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High-asset divorce can create complexities in division

In a 79-page ruling, an Oklahoma County court recently ordered a corporate CEO to pay to his soon-to-be ex-wife nearly $1 billion in property division alimony. After a divorce trial that lasted for over two months, the judge ordered the 68-year-old man to pay his 58-year-old ex-wife more than $300 million by the end of the year, with the remaining balance to be paid in monthly installments of no less $7 million beginning in January.

Although support alimony was also sought, the court declined to award it, citing the substantial amount of the settlement and the lack of a showing of need for such support. The couple's home in Oklahoma and a $17.5 million ranch in Carmel Valley, California, were also awarded to the ex-wife in the marital property distribution. The man told Forbes magazine in a written statement that he believed the outcome was fair.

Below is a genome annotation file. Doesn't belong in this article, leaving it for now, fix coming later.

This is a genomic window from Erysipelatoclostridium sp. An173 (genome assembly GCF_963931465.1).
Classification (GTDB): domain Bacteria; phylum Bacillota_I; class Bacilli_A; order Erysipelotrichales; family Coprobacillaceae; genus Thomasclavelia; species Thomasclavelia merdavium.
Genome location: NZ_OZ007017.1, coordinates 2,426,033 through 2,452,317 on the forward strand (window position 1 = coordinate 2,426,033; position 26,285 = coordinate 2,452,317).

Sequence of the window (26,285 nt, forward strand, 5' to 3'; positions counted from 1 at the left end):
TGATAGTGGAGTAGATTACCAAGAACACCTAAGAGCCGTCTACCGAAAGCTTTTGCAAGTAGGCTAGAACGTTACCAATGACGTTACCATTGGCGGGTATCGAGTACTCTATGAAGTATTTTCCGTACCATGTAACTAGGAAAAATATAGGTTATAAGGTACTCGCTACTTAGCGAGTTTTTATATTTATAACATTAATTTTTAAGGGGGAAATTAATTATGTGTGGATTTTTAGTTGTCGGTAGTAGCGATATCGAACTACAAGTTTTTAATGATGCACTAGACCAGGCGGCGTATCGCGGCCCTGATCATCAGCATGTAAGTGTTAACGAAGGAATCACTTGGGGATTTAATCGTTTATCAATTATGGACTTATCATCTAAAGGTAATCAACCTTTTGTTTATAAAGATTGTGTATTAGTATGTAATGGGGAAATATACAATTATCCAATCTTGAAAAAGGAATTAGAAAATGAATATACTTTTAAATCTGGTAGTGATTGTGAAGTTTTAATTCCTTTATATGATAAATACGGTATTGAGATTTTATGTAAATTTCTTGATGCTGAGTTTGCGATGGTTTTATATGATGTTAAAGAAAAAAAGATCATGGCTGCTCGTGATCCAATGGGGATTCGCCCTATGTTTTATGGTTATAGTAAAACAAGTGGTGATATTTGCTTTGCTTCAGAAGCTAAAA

Alaska is an equitable distribution state. In an equitable distribution settlement, a spouse is considered the owner of property if his or her name appears on the asset. However, a person's spouse may legally claim a fair and equitable portion of those assets. Contrary to a community property division, this may or may not result in an even division of assets, as the goal of equitable distribution is a fair division. In such a proceeding, the court may consider a variety of factors in determining an equitable division of assets.

An attorney knowledgeable in family law may be able to assist a person in navigating the complex issues related to equitable distribution of property, especially in a high-asset divorce. Seeking the advice of such an attorney may make the process and the settlement of an already difficult situation less stressful for both spouses.

Source: USA Today, "Ex-wife gets nearly $1B in divorce ruling", Kevin McCoy, November 11, 2014

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